Scarcely had we recovered from the stupefication occasioned by our first introduction into this Pandaemonium when we beheld, close to us, hags more horrible than perhaps it is possible female figure to exhibit, holding their dim quivering tapers to our faces and bellowing in our ears. One of the same sisterhood, snatching a lighted splinter of deal, darted to the spot where we stood, with eyes inflamed and distilling rheum, her hair clotted with mud, dugs naked and pendulous; and such a face, and such hideous yells, as it is impossible to describe13.

However, in the latter part of 19th century women did not seem to work any longer in the mines in Nora. Men worked under ground and women above. According to Eva Blomberg this was the foundation of a masculine ideology among miners that developed during the early 1900s14.

The muscles

This study encompasses twenty-four muscle attachments (on the clavicle, the humerus, the radius and the ulna)15 from the right side of the upper body. The lesions seen (pitting (OL) and bone formation (OF) respectively) of the attachments have been coded 0-416, a gradient scale ranging from no changes (0) to severe changes (4)17.

To be able to study the work of women, we will need a baseline separating women working in mines from women working above ground (if possible). Since there is no suitable reference material for women, I have decided to try to get a baseline for men instead, using the men buried without coffin as an example of non-miners and the men buried in coffins as miners, although their work was divided between the mine and the farm.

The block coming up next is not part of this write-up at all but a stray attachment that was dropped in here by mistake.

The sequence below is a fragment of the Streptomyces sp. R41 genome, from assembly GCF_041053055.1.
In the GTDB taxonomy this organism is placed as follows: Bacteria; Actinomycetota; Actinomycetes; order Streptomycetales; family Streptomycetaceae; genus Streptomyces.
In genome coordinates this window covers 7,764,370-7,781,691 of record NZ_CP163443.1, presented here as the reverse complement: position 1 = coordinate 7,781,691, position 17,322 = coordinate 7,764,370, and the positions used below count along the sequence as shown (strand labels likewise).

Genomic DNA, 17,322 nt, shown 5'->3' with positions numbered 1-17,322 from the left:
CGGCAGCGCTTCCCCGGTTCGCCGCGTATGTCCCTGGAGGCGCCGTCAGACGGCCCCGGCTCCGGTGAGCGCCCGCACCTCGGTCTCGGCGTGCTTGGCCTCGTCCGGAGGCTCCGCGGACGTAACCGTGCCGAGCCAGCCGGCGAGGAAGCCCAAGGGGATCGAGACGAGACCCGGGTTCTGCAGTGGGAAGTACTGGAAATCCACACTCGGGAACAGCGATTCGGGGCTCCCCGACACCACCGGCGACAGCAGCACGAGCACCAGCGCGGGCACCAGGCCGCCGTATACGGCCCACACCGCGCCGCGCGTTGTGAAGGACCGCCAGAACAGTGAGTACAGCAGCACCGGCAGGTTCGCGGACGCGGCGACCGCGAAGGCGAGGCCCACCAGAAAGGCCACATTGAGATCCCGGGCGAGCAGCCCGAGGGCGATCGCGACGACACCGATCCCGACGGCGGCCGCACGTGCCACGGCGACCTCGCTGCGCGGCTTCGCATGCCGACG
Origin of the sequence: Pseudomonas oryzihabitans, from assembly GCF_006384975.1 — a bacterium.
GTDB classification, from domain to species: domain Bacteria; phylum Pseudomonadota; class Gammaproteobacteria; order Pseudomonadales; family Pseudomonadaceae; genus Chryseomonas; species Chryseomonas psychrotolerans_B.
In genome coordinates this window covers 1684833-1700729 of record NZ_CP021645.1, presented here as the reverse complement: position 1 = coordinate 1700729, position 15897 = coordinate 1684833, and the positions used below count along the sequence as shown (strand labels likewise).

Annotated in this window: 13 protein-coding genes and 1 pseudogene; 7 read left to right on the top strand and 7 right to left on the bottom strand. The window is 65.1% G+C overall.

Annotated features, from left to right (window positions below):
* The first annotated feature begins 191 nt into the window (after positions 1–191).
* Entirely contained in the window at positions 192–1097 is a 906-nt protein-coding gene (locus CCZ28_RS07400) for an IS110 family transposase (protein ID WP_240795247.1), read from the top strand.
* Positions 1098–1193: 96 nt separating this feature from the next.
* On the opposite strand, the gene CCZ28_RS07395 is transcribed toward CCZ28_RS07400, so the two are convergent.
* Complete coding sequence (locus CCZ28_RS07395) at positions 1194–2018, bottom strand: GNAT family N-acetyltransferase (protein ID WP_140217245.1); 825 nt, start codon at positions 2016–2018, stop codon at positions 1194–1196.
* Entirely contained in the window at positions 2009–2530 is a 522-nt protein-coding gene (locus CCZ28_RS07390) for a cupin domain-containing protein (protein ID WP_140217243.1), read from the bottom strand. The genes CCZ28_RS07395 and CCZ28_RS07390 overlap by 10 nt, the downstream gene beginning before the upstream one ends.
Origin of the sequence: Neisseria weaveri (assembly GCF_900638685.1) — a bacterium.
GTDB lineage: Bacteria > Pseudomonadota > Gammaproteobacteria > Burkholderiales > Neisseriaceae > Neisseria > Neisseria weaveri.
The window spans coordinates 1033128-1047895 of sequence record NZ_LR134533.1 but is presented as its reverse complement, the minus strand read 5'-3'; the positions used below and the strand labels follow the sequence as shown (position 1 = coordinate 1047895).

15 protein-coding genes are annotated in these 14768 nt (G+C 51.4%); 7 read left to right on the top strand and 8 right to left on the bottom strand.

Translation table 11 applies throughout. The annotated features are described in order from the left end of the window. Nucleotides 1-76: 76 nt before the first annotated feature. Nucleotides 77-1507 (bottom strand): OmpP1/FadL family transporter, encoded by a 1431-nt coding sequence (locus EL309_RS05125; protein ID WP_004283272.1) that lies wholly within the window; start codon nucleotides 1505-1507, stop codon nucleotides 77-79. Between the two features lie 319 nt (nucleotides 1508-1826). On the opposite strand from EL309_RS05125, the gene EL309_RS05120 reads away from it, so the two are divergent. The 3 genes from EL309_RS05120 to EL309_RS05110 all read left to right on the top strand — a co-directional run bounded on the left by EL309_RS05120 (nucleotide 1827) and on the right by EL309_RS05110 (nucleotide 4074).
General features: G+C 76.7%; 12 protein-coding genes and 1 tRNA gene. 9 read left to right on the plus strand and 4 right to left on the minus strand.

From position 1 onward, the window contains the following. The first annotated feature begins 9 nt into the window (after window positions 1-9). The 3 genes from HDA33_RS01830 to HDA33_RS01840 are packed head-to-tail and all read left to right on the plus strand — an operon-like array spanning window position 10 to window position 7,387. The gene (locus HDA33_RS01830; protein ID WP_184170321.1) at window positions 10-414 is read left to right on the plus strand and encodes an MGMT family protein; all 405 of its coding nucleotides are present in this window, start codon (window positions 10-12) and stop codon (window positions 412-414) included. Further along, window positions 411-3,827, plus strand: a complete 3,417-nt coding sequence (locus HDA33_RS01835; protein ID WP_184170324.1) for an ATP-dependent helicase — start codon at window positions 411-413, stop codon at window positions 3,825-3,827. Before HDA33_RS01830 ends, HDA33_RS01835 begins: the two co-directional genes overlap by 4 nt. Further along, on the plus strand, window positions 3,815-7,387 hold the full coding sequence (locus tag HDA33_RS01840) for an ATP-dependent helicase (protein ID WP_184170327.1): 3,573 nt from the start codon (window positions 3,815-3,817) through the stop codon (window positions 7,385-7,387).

5.So called “sovrekvinnor”.
6.Norberg, P. 1978. p. 404; Nordlund, J. 1996. p. 11, 42. According to A. Granström (1940) women worked already during the 16th century with the sorting of the ore; Engelbertsson, B. 1987. p. 59, 164.
7.Death records in the Church book of Sala city parish, C:1 1747-1774.
8.An area covering the proto-industries of mining of especially iron (but also silver and copper) in the Swedish counties of Västmanland (where Sala silver mine is situated), Dalarna and Värmland. It lies within the boundaries of a historically, culturally and linguistically distinct mining district – called “Bergslagen” – located north of Lake Mälaren in northern Svealand.
9.Boëthius, B. 1951. p.172, Florén, A. 1995, p. 34f (Bergmästararkiv, Uppsala Landsarkiv: Gruvtingsprotokoll från Linde och Ramsberg 1702-1729).
10.Florén, A. 1995, p. 32 (Bergmästararkiv, Bergmästare Bergenskiöld, Uppsala Landsarkiv).
11.Florén, A. 1995, p 35.
12.Henriksson, H. 1994. p.126.
13.Florén, A. 1995, p. 36 (Jars, G. 1776 – Florén translation); Clarke, D. E. 1824 p. 492f.
14.Blomberg, E. 1995. p. 333.
15.Clavicle – nyckelben, Humerus – överarmsben, Radius – strålben, Ulna – armbågsben.
16.In the bar charts OL=osteolytic lesions, i.e. porosity, and OF=osteophytic formation, i.e. bone formation.
17.Hawkey & Merbs 1995; Mariotti et al. 2004.